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FERC Proposes Rule to Speed Up Solar Energy Grid Interconnection January 21, 2013

Posted by Laura Arnold in Federal Energy Regulatory Commission (FERC), Indiana Utility Regulatory Commission (IURC), Uncategorized.
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Dear IndianaDG Readers:
This is a very interesting FERC development. The Solar Energy Industries Association (SEIA) stated:
In the petition, SEIA made clear to FERC that it appreciates that all “retail” interconnections of solar generation directly to consumers are subject to state, not federal, jurisdiction and that SEIA respects these jurisdictional boundaries. However, SEIA believes that if FERC improves its own rules, they could serve as a model for states that would like to improve solar market access. (emphasis added)
There are likely a number of changes needed concerning Interconnection in Indiana found at: 170 Indiana Administrative Code (IAC) 4.3 Customer-Generator Interconnection Standards.
In particular, I have heard stories from developers that their solar PV interconnection applications have not been processed in a completely timely fashion. We may have more to report after the deadline passes for IPL Rate REP Interconnection and Contract by the end of this month. There is a clearly defined time frame for this process whether Interconnection is being requested for a feed-in tariff or merely net metering.
Do you believe that your interconnection application(s) are not receiving timely treatment? Please contact me and provide details. We may need to work on this now.
There are also other administrative rules pertaining to electric utilities which need a review and updating including 170 IAC 4.1 concerning Cogeneration and Alternate Energy Production Facilities. This rule sets out how electric utilities determine their “avoided cost”.
As used in this rule, “avoided cost” means the incremental cost to an electric utility of electric energy or capacity, or both, which, but the purchase from a qualifying facility or facilities, the utility would generate or maintain itself or purchase from another source.
Are you interested in working with us to update this administrative rule used to calculate “avoided costs”? Contact me.
Laura Ann Arnold
By Sharryn Dotson, Online Editor, Power Engineering January 17, 2013   |  13 Comments
Original article: http://www.renewableenergyworld.com/rea/news/article/2013/01/ferc-proposes-rule-to-speed-up-solar-energy-grid-interconnection?cmpid=SolarNL-Saturday-January19-2013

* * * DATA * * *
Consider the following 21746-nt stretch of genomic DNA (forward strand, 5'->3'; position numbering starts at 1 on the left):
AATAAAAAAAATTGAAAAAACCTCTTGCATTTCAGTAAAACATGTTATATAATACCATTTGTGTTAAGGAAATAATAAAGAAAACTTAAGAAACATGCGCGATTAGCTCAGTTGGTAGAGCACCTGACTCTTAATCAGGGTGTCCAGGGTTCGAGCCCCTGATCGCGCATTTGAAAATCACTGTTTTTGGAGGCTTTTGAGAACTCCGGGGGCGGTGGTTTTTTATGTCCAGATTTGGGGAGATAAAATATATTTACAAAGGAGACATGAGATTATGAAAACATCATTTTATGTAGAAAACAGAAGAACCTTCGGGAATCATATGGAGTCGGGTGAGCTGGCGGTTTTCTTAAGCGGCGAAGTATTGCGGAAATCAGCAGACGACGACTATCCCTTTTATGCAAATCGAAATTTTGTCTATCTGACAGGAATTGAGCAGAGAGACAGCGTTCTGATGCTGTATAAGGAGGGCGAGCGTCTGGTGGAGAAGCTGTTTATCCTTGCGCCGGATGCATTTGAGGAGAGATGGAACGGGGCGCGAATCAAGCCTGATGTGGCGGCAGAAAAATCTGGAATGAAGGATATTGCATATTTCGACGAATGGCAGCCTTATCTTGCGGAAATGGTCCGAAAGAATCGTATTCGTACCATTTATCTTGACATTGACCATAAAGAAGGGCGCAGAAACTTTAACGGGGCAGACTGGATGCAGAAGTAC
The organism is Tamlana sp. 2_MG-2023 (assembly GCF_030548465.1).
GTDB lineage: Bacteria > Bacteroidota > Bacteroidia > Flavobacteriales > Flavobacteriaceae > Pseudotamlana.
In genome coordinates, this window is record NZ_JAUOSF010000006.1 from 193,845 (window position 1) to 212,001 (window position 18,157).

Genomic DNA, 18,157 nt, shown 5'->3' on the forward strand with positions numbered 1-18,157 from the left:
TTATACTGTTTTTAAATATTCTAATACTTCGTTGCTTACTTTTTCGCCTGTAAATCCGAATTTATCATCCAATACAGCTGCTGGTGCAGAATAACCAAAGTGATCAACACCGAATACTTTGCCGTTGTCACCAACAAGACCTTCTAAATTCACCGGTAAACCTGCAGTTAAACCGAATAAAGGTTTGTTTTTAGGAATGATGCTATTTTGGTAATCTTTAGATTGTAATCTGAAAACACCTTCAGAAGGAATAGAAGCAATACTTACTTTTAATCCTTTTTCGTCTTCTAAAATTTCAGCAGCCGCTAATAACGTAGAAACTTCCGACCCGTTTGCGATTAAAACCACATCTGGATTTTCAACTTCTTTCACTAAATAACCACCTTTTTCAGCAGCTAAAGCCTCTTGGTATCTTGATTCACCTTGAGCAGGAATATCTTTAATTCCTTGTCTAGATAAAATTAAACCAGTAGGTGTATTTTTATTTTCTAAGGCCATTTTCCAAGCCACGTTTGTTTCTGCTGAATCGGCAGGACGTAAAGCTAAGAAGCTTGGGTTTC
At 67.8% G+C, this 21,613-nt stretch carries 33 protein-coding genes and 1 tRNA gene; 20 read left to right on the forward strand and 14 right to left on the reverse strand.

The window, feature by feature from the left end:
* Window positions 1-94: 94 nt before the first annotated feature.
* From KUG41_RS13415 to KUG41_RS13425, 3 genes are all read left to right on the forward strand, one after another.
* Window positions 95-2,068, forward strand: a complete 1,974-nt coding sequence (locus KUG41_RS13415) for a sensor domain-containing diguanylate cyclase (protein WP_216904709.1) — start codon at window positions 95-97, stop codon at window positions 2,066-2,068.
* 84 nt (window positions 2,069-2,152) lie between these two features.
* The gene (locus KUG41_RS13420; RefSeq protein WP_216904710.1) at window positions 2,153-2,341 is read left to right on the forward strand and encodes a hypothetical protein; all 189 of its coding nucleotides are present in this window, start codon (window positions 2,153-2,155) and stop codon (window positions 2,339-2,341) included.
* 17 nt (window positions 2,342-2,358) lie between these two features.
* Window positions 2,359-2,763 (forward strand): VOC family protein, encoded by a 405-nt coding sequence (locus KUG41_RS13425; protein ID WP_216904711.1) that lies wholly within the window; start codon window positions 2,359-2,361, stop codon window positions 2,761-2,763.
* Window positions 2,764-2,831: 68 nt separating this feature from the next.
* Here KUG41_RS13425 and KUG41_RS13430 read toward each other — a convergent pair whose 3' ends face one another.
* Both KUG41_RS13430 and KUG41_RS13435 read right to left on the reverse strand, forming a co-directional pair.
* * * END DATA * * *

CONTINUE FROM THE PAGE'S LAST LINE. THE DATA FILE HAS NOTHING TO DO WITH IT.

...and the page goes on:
Tulsa, OK USA — The Federal Energy Regulatory Commission (FERC) has proposed changes to a rule that will speed up the process and reduce the costs to interconnect smaller-sized solar power projects to the grid while maintaining system reliability and safety. The changes were necessary, the organization claims, because of market changes that were due to state renewable energy goals and policies.

In 2005, FERC issued Order No. 2006, which established national interconnection procedures for generation projects that are 20 MW or less in size and subject to FERC’s wholesale jurisdiction. However, the Solar Energy Industries Association (SEIA) filed an interconnection rulemaking petition with FERC in February 2012, arguing that certain aspects of the order have become barriers to cost-effective and timely interconnections. Its proposal will allow solar projects that met certain technical screens to qualify for a “fast track” interconnection process. As a result, the amount of solar considered under the sped-up process is expected to as much as double.

The FERC’s new Notice of Proposed Rulemaking proposes four specific reforms:

  • Allow interconnection customers to request a pre-application report from transmission providers to help them better evaluate points of interconnection before submitting a final request.
  • Increase the current 2 MW threshold to 5 MW in order to participate in the Fast Track Process. Eligibility would also be based on individual system and resource characteristics.
  • Revise customer options meeting and supplemental review for projects that fail the Fast Track screens.
  • Give interconnection customers an opportunity to provide written comments on the upgrades necessary for the interconnection.

SEIA said the changes are welcome news in the solar power industry. “We applaud FERC for recognizing the challenges facing wholesale distributed generation development, which is one of the fastest-growing segments of the solar energy industry,” said Rhone Resch, president and CEO of SEIA. “This important proposed rule has the potential to roughly double the amount of solar generation capacity eligible to be fast-tracked in the U.S.”

Resch said he hopes the states will look at the proposal as a prototype for their own interconnection rules.

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